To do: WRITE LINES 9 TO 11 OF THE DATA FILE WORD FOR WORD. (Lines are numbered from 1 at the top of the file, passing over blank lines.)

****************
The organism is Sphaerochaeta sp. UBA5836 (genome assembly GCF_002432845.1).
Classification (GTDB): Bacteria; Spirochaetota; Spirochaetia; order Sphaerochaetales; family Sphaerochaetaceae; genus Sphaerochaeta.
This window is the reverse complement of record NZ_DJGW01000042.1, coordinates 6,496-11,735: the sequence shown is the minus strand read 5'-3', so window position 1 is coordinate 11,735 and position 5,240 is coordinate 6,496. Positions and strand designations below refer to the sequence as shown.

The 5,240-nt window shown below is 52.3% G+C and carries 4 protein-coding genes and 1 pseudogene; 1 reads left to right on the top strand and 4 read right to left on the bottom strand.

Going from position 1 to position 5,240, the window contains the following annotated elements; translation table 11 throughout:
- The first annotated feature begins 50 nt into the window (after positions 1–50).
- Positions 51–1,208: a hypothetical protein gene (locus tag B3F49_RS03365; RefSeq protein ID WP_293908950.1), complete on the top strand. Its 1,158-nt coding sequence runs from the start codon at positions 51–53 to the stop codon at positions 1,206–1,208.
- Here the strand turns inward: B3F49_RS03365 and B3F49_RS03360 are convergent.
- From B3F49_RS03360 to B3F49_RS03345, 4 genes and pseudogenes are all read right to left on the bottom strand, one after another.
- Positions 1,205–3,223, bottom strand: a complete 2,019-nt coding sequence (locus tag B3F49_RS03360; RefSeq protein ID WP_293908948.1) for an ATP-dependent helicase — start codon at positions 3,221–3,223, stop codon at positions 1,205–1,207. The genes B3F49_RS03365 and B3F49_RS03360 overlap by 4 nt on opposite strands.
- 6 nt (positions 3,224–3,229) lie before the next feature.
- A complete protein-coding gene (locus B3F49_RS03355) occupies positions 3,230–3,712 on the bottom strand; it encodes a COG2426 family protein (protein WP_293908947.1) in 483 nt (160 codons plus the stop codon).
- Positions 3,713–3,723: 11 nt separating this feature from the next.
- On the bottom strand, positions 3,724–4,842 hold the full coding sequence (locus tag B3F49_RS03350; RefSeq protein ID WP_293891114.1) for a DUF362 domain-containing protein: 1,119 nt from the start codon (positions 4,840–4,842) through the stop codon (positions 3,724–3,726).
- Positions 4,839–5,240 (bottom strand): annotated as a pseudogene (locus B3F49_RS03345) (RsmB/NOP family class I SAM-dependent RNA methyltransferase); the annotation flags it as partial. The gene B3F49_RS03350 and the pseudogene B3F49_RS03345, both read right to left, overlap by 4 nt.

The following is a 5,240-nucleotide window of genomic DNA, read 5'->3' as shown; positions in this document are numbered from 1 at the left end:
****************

- From B3F49_RS03360 to B3F49_RS03345, 4 genes and pseudogenes are all read right to left on the bottom strand, one after another.
- Positions 1,205–3,223, bottom strand: a complete 2,019-nt coding sequence (locus tag B3F49_RS03360; RefSeq protein ID WP_293908948.1) for an ATP-dependent helicase — start codon at positions 3,221–3,223, stop codon at positions 1,205–1,207. The genes B3F49_RS03365 and B3F49_RS03360 overlap by 4 nt on opposite strands.
- 6 nt (positions 3,224–3,229) lie before the next feature.